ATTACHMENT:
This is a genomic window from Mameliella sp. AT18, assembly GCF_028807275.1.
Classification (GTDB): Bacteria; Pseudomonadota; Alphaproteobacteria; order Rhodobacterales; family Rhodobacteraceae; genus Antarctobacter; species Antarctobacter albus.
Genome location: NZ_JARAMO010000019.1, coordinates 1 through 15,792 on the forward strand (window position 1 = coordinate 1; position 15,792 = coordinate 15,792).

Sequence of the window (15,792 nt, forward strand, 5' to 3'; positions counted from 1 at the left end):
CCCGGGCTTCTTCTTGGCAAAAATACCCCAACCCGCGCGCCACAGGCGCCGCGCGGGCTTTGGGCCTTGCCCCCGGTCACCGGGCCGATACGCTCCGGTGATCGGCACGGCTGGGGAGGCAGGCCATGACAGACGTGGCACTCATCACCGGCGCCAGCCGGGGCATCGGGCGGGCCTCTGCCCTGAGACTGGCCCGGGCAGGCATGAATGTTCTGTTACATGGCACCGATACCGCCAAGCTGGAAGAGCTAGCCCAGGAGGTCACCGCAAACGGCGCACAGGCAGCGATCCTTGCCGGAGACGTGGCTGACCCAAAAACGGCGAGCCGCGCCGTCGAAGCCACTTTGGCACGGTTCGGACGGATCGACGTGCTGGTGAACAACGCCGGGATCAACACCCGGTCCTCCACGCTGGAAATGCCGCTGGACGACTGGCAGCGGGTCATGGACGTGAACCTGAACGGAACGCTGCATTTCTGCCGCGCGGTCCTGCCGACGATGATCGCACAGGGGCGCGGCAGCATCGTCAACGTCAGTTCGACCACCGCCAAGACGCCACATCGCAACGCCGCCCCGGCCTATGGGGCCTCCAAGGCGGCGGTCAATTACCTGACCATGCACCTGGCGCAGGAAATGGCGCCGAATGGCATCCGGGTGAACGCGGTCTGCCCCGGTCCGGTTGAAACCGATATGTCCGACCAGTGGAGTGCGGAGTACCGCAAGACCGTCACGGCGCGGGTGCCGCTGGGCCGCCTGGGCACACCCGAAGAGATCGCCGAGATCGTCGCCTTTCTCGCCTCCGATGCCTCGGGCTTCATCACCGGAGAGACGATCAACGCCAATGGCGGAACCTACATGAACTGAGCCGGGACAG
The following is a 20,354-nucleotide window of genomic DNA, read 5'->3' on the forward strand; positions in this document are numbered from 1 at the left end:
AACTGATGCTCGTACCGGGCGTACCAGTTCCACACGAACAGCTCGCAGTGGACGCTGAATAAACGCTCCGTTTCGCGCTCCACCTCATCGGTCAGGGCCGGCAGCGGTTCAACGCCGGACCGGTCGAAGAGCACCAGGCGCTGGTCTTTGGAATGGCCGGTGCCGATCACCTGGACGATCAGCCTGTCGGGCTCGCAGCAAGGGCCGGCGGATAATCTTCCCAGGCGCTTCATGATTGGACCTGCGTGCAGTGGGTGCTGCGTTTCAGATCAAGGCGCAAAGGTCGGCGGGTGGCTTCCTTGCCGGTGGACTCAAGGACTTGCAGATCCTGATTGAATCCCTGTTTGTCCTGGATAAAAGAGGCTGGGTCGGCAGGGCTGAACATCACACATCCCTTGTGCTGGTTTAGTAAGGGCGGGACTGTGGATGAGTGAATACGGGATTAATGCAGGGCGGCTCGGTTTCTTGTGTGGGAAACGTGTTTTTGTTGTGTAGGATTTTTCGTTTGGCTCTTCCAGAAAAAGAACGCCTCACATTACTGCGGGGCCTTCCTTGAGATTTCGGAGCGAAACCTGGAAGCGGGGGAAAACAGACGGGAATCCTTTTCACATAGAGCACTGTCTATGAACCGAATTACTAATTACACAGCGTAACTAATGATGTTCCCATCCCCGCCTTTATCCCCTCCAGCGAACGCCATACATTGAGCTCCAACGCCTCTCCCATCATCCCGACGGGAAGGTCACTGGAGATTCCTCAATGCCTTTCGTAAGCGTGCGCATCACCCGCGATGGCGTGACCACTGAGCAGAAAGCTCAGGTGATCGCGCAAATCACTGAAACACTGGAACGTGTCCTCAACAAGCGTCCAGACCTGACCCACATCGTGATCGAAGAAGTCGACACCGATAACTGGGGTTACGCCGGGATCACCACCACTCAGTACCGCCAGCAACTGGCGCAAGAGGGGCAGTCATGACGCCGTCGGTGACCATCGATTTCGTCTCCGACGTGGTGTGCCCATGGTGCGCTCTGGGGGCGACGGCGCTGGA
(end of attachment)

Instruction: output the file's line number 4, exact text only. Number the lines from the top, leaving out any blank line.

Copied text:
Sequence of the window (15,792 nt, forward strand, 5' to 3'; positions counted from 1 at the left end):